Levine leads the climate team, which seeks to diversify and scale investments in climate with a special focus on increasing adaptation.
DFC’s equity financing tool made its first African investment in Daystar Power, a Nigeria-based solar energy company.
“When you look at the overall flows of climate finance, it’s generally 90+ percent on the mitigation side, and it’s not commiserate with the needs and impacts that are unfolding around the world where climate change is here and societies are handling the impacts,” said Levine.
Petersen, who was chief architect of LA’s Sustainable City Plan during his time as LA’s Chief Sustainability Officer under Mayor Eric Garcetti, explained the Los Angeles Cleantech Incubator (LACI) mission.
LACI unlocks innovation by enabling startups to accelerate the commercialization of clean technologies; calls for partnerships in transport, energy and sustainable cities; and improve the community through the development of the workforce, pilots and programs.
Eisenhower Fellows asked Petersen how new technologies could be adapted in Africa and how to train the workforce in African rural areas.
“Obviously, entrepreneurs on the African continent can better tell us how to adapt technologies to be more useful in local economies,” Petersen said. “I think e-bikes and e-motorcycles are a good place to start. And how do you get carmakers to say, ‘let’s export the electric vehicles that are also suitable for Africa.’
Delmwa Deshi-Kura from Nigeria explained the value of the Eisenhower Fellowship and how the trip to the US and the visit to the USC will help in her efforts to produce TV and film content for African projects with social impact.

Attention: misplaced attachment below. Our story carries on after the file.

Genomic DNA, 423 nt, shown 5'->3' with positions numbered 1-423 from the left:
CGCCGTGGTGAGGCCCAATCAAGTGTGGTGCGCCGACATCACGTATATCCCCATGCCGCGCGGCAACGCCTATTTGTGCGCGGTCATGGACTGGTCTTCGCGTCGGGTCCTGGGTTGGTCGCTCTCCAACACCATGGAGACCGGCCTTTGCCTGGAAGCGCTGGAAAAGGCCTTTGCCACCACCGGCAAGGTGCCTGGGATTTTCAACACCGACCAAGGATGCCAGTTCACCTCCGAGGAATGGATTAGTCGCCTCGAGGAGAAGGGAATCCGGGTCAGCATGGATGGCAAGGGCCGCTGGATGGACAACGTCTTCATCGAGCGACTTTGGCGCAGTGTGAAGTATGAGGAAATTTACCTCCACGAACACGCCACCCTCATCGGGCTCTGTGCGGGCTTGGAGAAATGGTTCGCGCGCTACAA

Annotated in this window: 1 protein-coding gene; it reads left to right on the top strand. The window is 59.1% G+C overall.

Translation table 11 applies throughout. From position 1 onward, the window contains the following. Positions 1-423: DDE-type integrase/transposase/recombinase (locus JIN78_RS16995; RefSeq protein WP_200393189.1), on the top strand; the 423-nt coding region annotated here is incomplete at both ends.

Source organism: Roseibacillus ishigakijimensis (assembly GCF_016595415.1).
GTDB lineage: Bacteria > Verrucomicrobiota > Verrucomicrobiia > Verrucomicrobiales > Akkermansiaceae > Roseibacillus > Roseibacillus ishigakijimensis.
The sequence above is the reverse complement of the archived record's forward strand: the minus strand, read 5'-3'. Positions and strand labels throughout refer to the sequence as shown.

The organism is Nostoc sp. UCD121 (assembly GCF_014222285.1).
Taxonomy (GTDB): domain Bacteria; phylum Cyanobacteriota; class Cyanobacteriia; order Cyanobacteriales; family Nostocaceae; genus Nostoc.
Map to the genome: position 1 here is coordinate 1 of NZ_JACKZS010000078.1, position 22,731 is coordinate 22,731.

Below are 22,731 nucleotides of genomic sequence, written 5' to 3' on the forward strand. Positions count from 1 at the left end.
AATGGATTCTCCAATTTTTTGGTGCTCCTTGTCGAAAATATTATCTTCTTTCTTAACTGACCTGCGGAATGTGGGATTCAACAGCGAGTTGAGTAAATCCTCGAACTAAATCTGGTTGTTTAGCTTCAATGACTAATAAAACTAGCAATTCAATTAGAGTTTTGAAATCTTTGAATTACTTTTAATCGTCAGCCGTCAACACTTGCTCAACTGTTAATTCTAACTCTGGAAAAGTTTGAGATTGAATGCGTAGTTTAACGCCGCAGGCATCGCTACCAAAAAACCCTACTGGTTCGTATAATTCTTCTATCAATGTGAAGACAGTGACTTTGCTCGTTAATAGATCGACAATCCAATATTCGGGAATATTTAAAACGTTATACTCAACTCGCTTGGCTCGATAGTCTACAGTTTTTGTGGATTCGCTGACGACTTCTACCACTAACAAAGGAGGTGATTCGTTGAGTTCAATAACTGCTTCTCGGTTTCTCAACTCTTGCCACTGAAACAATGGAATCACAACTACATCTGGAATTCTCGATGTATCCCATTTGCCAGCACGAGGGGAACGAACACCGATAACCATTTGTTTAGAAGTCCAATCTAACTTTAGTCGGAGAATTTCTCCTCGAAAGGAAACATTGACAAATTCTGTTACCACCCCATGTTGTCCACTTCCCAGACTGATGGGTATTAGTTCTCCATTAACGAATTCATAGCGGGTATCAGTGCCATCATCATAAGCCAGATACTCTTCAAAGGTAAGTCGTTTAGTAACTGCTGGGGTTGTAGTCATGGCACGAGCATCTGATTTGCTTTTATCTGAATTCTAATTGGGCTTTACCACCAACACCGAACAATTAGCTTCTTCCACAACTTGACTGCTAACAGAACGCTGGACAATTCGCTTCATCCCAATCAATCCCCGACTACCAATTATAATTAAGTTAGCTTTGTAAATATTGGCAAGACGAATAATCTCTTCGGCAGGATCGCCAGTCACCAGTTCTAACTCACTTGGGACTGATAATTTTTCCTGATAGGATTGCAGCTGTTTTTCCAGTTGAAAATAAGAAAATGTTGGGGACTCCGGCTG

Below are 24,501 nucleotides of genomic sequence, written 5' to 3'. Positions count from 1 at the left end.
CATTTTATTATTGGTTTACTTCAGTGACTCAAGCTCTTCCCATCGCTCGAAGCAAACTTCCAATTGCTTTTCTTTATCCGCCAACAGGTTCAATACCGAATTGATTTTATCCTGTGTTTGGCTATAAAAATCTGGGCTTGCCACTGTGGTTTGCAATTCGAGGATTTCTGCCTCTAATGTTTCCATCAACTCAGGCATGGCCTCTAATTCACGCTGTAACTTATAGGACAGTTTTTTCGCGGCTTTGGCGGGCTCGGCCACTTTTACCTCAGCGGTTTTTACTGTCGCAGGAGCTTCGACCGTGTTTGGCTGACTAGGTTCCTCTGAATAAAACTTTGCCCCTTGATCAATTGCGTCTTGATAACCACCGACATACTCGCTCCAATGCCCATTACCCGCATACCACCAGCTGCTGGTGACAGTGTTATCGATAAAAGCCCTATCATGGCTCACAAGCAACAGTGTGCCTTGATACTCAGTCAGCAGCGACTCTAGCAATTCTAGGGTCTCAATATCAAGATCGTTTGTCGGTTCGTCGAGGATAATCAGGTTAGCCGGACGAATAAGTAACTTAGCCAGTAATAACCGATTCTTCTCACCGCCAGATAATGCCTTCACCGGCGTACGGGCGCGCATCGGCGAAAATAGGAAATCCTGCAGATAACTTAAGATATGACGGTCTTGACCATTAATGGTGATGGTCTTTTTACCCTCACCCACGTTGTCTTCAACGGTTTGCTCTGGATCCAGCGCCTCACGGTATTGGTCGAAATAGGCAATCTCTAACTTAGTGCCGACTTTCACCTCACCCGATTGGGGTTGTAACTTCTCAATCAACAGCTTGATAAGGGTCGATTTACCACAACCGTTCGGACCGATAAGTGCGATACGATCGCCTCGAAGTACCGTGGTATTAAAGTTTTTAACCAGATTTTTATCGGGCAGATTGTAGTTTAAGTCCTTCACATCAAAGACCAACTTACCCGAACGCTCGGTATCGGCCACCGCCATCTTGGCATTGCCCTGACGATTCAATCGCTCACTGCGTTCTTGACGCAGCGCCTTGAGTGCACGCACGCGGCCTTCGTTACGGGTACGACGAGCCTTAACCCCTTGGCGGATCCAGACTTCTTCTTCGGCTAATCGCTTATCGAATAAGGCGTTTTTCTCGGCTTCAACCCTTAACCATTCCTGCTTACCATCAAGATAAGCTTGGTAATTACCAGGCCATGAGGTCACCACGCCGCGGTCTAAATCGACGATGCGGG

“Eisenhower Fellowship brings together leaders from across Africa with the goal of taking what we do, bringing it into an environmental richness and teaching us some of the best practices used globally and, even more critically, building networks.” Deshi-Kura said: “Many times it’s not money that holds us back, it’s not being aware of new innovations that can relate to work you do because you’re just not in certain circles. So Fellowship has been a big leap to connect us with the right people with the right information to help bring our solutions forward, such as Matt and Fran.We have read a lot about Fran and the work Matt has done with startups is very much like us can take home. ”
Evoius Riutta, an Eisenhower fellow from Tanzania, started an agricultural innovation laboratory, MAVUNOLAB, to work with agricultural establishments to find post-harvest food loss solutions due to spoilage. His project focuses on expanding African farmers’ access to solar-powered refrigeration plants to extend the shelf life of fresh produce.
As someone who works with start-ups, he is excited to get in touch with Petersen. And he will explore the work of the USC Africa Hub in Nairobi.
“I believe that for those of us who come from Africa, the opportunity to connect with academic institutions in the United States, especially those that have a presence in Africa, opens the door to partnership and cooperation,” Riutta said. “What I liked about today is you had a diverse group of speakers, one who worked with a federal agency in Washington, DC, who talked about custom financing, one who talked about how start-up companies in the United States try to develop smart solutions, and one that talked about a USC Africa Hub in Nairobi, which is very close for me to hopefully work directly with USC. Many thanks to USC and the Schwarzenegger Institute for inviting us. “